So this was the precise question that I put forward to the best human legal minds I could find:
Could the Prime Directive actually work as a law?
How should we, in 2016, think about United Nations law or whatever our existing equivalent is, as being precursors to an interstellar directive (should we even think of it as a law? Or merely a guidepost?) to the Prime Directive?
Here on early 21st-century Earth, the Prime Directive is probably most similar to something like the Law of the Sea—a “law” that nearly every country on Earth follows—establishing rights and norms for the usage of the world’s oceans and waterways. (Interestingly, while the United States essentially accepts the Law of the Sea, it has not formally ratified it.)
“The Prime Directive is a lot like international law in that it is often not enforced depending on who breaks it,” Greg Della Posta, a tenancy lawyer in Buffalo, New York, e-mailed Ars. “Famous captains, or ones in important circumstances, are usually forgiven, much like large nations generally don’t face consequences from international courts for breaking treaties.”
In short, if international law doesn’t always work all that well now in the 21st century, is there any hope that an interstellar law could work in the future? Many officers of the court seemed to dismiss the idea of a truly universal law binding the members of the planet, much less something approaching the United Federation of Planets.
“The concern probably is not military takeover, but communication that violates the Prime Directive, because that doesn’t require unrealistic interstellar travel,” Scott Moss, a law professor at the University of Colorado, wrote. He wondered what would happen if interplanetary communications began before Earth united under one government. “What if a highly religious regime like Iran sees a need to spread a religious message to other planets by giving a less advanced civilization the communications technology necessary to share (or impose) theological views?” Moss wondered.
Moss continued his thought experiment:
And when the threat is interstellar communication, which is much lower cost than interstellar travel, what stops rogue tycoons from freely communicating whatever idiosyncratic messages strike their fancy? A nation can, of course, criminalize dangerous activity, but (a) such a ban would, in the United States, require the government to prove actual harm in order to restrict speech, and I can’t wait for the First Amendment case about Donald Trump, Jr., violating the American Prime Directive by communicating his family’s greatness across the stars, and (b) a rogue tycoon in a country not imposing a Prime Directive would seem to have free rein.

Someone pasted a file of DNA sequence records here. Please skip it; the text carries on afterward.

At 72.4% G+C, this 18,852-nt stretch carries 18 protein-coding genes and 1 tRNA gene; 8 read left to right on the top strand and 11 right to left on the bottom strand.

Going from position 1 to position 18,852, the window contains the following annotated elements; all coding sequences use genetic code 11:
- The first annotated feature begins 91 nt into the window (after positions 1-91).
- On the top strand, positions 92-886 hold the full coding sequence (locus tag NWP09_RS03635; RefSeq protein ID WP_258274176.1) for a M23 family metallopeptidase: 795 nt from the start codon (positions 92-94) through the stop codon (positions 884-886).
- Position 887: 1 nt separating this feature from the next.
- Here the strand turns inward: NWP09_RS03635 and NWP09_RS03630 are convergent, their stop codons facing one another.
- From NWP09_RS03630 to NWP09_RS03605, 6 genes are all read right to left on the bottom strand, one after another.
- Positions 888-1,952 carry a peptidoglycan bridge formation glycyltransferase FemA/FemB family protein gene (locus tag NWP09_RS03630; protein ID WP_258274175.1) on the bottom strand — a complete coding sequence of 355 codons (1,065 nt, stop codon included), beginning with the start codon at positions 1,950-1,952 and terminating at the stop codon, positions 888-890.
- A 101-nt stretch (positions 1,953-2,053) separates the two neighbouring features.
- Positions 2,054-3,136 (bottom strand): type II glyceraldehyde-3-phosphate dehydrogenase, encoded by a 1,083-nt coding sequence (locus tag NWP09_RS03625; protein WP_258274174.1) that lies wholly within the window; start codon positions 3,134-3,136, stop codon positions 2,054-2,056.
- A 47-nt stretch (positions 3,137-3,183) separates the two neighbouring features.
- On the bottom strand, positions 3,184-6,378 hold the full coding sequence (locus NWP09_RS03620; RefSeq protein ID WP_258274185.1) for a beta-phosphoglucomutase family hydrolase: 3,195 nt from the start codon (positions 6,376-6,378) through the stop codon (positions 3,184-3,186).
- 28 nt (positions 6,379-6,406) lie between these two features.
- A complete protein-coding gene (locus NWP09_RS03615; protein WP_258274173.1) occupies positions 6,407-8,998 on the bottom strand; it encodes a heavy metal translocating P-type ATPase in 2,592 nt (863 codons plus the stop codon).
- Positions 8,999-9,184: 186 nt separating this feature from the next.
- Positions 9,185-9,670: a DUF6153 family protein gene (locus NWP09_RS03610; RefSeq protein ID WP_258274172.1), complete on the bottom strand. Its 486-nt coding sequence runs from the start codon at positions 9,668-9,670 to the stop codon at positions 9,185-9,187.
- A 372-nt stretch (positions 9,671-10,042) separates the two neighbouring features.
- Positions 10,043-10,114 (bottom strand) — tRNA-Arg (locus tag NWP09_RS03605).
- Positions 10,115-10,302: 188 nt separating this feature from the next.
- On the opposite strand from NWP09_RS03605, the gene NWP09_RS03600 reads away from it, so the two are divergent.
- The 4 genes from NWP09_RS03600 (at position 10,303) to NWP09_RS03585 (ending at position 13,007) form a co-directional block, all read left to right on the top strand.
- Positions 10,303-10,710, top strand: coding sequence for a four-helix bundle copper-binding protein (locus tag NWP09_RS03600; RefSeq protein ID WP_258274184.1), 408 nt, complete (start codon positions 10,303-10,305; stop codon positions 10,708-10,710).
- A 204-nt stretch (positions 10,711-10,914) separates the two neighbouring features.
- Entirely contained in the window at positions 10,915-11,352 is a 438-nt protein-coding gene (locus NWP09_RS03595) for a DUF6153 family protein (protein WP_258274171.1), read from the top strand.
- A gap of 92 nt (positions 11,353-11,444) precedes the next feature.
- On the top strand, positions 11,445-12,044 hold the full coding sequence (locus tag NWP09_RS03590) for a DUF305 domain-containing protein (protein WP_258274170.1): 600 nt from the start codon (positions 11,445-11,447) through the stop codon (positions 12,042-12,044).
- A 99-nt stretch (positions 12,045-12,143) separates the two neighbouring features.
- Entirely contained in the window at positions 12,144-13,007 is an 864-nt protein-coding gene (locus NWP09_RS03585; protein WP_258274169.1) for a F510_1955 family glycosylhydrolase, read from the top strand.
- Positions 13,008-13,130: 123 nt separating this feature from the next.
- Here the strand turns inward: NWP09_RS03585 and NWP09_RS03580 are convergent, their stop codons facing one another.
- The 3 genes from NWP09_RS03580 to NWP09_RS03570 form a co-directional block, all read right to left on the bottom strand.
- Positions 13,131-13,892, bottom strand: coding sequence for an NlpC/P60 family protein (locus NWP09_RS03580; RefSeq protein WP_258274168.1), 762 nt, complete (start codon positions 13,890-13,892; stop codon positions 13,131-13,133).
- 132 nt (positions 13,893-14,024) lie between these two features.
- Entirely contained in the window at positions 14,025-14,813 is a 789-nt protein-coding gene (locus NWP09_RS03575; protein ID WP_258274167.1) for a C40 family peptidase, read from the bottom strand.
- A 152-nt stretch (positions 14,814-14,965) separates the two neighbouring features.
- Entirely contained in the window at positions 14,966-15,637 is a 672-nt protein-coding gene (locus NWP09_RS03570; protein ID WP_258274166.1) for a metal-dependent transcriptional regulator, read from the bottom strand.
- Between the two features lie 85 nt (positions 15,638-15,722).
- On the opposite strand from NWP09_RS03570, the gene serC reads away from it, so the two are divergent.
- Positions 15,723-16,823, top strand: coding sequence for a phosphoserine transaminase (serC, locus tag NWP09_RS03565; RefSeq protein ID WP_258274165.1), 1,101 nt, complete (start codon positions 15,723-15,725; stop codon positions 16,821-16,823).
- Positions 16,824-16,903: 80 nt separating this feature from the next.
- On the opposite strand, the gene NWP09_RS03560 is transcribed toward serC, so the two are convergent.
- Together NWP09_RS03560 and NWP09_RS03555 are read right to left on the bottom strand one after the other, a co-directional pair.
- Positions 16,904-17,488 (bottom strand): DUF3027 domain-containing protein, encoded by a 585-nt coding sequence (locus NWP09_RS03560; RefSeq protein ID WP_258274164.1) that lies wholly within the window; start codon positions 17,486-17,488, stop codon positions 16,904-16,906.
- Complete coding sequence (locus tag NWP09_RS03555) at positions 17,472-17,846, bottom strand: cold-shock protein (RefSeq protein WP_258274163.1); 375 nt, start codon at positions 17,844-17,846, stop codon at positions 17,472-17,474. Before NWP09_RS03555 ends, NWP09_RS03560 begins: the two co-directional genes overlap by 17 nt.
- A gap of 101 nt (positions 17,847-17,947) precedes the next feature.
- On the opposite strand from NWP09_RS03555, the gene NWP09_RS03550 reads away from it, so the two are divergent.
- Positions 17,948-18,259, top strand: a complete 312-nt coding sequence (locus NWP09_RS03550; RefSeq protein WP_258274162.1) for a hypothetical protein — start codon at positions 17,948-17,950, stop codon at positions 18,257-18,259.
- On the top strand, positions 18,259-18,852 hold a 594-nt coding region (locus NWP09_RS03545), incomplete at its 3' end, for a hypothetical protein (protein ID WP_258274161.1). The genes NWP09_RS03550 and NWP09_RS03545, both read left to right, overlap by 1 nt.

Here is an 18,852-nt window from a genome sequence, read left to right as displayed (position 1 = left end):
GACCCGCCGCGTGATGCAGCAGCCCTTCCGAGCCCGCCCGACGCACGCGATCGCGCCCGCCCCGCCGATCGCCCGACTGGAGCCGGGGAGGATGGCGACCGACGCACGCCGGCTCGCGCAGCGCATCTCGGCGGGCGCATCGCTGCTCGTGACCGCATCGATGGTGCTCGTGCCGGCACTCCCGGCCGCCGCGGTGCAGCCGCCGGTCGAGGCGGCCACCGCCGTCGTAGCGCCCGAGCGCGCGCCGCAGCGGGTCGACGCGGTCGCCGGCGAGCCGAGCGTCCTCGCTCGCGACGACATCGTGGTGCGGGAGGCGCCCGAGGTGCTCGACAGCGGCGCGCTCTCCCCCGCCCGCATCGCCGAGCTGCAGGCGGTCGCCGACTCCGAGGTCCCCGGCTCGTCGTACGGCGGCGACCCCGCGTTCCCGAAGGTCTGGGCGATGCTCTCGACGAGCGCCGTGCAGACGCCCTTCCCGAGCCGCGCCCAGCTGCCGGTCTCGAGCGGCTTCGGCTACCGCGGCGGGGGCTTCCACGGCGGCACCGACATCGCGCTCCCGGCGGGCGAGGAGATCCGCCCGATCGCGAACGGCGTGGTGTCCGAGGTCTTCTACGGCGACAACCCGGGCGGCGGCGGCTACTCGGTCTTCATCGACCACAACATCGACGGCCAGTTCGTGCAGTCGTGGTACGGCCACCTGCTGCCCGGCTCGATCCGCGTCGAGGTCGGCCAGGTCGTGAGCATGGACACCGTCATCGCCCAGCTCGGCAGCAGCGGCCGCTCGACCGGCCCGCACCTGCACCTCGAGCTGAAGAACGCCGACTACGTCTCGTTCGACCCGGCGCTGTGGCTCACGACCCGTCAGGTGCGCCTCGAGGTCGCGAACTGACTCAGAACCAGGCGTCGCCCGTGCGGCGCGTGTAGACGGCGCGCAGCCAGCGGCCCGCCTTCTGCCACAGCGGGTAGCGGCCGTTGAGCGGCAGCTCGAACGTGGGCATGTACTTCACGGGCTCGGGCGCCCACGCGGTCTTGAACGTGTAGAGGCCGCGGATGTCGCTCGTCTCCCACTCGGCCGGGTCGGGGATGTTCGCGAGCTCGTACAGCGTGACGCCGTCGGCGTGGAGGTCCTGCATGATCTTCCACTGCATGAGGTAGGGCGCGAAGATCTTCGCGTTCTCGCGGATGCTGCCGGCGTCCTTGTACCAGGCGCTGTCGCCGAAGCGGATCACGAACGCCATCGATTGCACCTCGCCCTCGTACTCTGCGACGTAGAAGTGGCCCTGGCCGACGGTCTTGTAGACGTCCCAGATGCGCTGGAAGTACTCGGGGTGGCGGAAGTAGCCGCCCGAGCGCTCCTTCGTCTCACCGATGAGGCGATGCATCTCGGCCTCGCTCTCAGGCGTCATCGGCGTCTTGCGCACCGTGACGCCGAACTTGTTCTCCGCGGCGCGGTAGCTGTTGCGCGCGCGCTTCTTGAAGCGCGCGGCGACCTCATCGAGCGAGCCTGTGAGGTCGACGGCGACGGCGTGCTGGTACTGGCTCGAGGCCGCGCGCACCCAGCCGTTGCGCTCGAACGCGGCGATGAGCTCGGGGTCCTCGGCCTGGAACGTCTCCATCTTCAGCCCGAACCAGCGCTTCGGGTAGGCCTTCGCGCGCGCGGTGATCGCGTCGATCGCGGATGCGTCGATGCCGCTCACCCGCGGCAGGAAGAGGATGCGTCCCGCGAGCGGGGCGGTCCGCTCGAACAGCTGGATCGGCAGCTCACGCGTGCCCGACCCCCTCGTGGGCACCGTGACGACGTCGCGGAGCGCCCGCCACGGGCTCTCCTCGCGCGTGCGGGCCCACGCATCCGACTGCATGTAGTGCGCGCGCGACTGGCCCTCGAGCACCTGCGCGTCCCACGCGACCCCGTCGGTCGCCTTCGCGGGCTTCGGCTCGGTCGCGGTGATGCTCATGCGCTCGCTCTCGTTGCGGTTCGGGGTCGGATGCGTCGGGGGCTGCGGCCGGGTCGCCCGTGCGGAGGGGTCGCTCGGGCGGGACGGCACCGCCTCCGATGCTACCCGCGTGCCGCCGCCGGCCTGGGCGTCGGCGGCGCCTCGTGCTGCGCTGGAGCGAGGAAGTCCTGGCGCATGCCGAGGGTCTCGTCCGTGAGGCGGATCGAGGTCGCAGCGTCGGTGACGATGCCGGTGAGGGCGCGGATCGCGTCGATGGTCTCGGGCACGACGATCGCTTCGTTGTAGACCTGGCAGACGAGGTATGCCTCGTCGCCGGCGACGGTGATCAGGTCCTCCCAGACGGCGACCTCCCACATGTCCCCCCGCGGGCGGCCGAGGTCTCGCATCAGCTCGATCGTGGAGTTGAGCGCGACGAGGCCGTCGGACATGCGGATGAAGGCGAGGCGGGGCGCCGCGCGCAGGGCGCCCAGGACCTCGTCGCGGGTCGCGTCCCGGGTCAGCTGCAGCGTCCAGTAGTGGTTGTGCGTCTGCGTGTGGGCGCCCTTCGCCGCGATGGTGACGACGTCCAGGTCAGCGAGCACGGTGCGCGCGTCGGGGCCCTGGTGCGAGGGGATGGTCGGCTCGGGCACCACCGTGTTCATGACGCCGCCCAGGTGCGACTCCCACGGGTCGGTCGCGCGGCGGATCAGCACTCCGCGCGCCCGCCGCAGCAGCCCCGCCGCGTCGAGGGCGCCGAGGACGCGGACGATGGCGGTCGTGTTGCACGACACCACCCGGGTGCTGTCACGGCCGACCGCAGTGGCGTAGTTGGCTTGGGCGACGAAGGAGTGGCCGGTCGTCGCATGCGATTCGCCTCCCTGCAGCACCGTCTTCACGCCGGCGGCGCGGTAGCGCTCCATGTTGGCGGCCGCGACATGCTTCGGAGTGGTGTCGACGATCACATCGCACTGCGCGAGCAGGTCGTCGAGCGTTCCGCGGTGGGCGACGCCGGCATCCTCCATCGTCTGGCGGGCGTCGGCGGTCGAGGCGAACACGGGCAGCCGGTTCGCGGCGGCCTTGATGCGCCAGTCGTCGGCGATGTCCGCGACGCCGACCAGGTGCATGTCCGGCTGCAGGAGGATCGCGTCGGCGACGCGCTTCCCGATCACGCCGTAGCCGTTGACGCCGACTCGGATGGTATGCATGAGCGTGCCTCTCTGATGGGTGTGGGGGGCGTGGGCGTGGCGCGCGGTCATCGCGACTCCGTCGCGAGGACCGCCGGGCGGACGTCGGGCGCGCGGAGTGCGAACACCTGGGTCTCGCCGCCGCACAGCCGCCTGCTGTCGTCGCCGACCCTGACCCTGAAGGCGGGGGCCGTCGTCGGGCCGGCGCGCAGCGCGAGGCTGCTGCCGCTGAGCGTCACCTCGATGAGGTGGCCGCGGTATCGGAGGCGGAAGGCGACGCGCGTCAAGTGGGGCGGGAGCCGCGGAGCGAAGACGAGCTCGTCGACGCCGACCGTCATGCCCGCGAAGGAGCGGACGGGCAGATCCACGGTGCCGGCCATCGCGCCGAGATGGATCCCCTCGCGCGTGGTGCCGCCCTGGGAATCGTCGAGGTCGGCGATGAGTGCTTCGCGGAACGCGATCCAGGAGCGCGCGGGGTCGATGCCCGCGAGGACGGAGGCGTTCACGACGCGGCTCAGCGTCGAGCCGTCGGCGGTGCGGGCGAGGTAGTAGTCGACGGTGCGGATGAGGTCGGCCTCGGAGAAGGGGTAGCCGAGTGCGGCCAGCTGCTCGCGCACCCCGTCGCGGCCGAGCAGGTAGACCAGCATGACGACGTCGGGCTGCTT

Looking back to the 17th century
Given how difficult it would be to control rogue nations from violating something like the Prime Directive, it might be truly impossible to rein in private companies.
“I think it’s more likely that future interstellar craft will say ‘Musk Enterprises’ ‘Virgin Galactic’ or ‘Putin Enterprises’ on the hull,” Marc Randazza, a well-known First Amendment lawyer based in Las Vegas, e-mailed. “So let’s say a private enterprise sends its spacecraft off to conduct a mining mission or an exploration mission, one might think that Earth-based governments would say that they have jurisdiction over their citizens who engage in interstellar or interplanetary or intergalactic exploration and commerce.
Think of the Dutch East India Company, or other enterprises that sent people off from Europe to colonize other areas.